I have already I believe personally mentioned the great inconvenience the people of this & the neighbouring State labour under in having so near a receptacle for their fugitive Offenders, Debtors, & even Slaves at St Augustine—the great number of people some of them of large fortunes who have secretly removed themselves to that place with their properties—the number of Negroes who have been countenanced there & the ready Asylum which it affords to those who fly from the public Justice of their Country render it particularly injurious to the States which are near it.3

Conceiving it to be of great importance that an attempt should be made to put a Stop to so growing an evil—the Attorney General of this State has had a Bill of Indictment found against two very notorious Offenders who have taken refuge there & officially applied to me to make a demand for their delivery in order that they may be brought to trial here—In consequence thereof I have transmitted to the Attorney General a copy of the inclosed Letter for the purpose of being sent to St Augustine4—I do not suppose the Governour will consider himself authorised to deliver the fugitives; but it may in its event be useful by leading to the establishment of instructions which may authorise him in future to do so & may hold out an idea to offenders that the justice of their Country will pursue them as far as it possibly can.

I inclose you a Copy of a Proclamation of the Governour of East Florida & as the arrival of a Spanish Minister, at Philadelphia makes it probable that some arrangements may be established between the United States & the Court of Spain I thought this the proper time to make the communications I have the honour to submit.5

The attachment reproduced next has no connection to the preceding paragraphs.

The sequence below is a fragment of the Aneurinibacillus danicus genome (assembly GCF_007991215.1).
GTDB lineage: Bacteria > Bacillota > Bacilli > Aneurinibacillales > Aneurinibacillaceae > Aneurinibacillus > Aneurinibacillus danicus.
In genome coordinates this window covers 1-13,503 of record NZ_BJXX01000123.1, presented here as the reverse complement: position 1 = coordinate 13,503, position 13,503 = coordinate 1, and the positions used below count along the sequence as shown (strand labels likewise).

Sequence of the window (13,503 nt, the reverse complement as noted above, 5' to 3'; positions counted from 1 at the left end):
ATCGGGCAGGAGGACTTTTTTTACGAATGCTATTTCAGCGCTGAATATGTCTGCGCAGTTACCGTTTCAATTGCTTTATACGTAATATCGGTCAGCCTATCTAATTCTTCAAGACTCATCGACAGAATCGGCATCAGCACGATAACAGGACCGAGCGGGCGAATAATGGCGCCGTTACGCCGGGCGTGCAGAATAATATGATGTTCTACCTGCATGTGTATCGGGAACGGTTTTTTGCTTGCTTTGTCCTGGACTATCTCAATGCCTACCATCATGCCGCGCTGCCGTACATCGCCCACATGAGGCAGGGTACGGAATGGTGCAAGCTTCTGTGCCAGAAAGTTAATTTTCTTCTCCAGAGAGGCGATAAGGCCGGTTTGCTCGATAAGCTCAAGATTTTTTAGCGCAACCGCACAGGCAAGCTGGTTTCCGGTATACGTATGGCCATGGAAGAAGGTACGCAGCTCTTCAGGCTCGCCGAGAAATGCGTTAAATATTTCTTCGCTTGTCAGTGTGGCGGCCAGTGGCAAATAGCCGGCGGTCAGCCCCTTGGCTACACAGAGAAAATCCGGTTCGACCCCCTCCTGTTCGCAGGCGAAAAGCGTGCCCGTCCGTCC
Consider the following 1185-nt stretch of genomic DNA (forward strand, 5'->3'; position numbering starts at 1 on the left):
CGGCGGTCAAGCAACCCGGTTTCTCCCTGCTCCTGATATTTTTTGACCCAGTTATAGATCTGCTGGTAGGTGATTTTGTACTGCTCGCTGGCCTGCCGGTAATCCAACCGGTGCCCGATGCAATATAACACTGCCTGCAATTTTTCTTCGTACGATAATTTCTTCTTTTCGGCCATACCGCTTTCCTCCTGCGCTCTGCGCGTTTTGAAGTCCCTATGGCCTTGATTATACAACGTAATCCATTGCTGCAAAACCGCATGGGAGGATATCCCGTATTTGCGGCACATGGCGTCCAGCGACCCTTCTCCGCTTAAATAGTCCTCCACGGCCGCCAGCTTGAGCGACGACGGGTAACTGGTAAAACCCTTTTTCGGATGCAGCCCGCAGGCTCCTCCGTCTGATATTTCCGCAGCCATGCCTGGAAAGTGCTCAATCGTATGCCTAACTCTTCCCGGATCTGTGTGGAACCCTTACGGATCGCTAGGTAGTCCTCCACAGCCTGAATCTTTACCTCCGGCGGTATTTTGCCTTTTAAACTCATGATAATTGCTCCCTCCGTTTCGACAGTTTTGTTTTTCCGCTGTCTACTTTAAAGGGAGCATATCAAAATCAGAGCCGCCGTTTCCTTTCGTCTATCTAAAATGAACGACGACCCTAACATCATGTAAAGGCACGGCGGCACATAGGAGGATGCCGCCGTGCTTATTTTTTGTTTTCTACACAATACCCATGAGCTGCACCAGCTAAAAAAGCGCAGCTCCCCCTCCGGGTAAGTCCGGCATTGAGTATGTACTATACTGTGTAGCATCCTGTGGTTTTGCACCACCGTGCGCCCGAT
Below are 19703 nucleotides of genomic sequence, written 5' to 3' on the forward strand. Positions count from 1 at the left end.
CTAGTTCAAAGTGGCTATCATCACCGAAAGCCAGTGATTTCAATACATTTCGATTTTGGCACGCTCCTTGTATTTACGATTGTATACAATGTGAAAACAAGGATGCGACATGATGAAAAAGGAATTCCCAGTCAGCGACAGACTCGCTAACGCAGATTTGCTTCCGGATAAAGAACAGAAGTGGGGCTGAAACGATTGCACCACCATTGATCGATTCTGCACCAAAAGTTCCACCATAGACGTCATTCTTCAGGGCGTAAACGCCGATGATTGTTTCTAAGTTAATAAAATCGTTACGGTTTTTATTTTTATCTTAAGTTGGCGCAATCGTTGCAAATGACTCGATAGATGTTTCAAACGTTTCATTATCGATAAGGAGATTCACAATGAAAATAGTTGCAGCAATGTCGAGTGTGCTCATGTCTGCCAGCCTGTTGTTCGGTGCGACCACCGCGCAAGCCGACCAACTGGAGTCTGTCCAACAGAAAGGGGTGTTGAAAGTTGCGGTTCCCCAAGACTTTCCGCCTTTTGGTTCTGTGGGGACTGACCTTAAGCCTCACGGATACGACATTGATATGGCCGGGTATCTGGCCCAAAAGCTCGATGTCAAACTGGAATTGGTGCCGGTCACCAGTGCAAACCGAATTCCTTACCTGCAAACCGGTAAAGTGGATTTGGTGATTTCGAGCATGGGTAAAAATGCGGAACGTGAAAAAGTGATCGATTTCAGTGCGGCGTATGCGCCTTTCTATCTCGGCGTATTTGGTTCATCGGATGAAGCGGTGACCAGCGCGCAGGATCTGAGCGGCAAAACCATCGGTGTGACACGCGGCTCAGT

I shall certainly attend to your request respecting the plants & seeds you wish sent from hence at the proper season & have the Honour to remain with esteem & regard Dear Sir much obliged yours truly

Charles Pinckney

ALS, DNA: RG 59, Miscellaneous Despatches, Duplicate Despatches; ALS, DNA: RG 59, Miscellaneous Letters. The text is taken from the duplicate as the original receiver’s copy is too faded to read.

1Charles Pinckney had urged GW on 8 Mar. to appoint a South Carolinian to the vacancy created on the U.S. Supreme Court by the resignation of John Rutledge, Sr., on 5 March.

2Under the leadership of William Loughton Smith, leading citizens of Charleston obtained pledges to purchase between 650 and 1,000 shares in the Bank of the United States with the explicit purpose of having a branch located there. The directors in Philadelphia voted in November to establish branches in New York City, Boston, Baltimore, and Charleston.

3For efforts to resolve the American fugitive slave and refugee criminal and debtor problems in Spanish Florida, see Thomas Jefferson to GW, 2 April, and GW to James Seagrove, 20 May.

4A copy of Pinckney’s enclosed letter to Governor Juan Nepomuceno de Quesada of this day is in DNA: RG 59, Miscellaneous Letters. GW apparently referred it with its covering letter to Jefferson, who reported on 7 Nov. (Jefferson Papers, description begins Julian P. Boyd et al., eds. The Papers of Thomas Jefferson. 40 vols. to date. Princeton, N.J., 1950—. description ends 22:266–68).

5The enclosure, which has not been found, was probably a copy of Quesada’s proclamation of 20 Nov. 1790 outlining terms under which settlers might take up land in Florida.